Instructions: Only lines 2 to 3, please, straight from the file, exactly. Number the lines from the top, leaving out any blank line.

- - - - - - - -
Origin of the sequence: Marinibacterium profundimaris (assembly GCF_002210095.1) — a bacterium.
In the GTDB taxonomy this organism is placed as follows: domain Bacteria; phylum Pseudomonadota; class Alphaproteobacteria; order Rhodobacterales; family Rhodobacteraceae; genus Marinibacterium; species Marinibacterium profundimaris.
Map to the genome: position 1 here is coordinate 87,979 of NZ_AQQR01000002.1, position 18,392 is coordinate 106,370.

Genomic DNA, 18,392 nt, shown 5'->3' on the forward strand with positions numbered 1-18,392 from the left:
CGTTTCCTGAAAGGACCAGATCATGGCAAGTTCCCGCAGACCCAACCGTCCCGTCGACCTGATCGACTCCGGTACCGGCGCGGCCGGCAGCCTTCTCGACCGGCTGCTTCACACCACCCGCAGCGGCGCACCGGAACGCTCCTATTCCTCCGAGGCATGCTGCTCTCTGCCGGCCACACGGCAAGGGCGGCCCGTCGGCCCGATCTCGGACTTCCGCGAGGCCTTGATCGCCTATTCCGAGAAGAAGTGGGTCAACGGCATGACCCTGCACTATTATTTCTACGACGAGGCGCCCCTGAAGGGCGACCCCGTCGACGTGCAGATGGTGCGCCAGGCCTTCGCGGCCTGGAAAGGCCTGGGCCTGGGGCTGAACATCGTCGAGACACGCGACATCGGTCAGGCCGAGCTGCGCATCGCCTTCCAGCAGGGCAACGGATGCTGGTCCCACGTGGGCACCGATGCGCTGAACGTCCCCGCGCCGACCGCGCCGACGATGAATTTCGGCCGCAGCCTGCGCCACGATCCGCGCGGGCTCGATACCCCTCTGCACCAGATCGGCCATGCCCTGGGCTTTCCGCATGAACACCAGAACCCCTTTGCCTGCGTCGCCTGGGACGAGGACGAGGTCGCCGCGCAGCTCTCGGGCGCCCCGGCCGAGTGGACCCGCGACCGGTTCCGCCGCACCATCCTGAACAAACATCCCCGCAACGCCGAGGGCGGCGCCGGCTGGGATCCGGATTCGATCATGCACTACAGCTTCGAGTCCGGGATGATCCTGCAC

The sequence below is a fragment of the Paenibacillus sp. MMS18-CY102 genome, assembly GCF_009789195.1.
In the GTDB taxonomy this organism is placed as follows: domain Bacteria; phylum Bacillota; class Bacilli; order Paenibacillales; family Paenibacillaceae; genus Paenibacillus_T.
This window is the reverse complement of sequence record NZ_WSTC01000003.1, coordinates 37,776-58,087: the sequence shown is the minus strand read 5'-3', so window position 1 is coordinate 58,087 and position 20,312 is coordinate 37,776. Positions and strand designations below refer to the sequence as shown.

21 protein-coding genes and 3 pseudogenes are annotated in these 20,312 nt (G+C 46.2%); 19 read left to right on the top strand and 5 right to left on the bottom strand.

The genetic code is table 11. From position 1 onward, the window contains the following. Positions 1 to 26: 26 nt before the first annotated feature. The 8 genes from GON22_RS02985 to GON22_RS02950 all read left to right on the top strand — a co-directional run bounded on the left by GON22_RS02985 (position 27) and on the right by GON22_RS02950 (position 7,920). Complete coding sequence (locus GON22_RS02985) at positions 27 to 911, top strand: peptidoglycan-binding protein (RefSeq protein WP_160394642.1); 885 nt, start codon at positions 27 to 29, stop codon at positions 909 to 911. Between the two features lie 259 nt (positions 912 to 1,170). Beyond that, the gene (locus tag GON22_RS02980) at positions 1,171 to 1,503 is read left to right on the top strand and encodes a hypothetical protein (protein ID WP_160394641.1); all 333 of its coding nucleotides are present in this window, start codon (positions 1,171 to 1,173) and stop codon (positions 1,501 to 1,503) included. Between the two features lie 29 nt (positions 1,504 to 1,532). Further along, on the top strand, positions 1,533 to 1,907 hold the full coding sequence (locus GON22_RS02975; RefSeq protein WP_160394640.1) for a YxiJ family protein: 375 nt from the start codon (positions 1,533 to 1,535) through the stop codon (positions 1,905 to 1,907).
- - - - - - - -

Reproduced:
In the GTDB taxonomy this organism is placed as follows: domain Bacteria; phylum Pseudomonadota; class Alphaproteobacteria; order Rhodobacterales; family Rhodobacteraceae; genus Marinibacterium; species Marinibacterium profundimaris.
Map to the genome: position 1 here is coordinate 87,979 of NZ_AQQR01000002.1, position 18,392 is coordinate 106,370.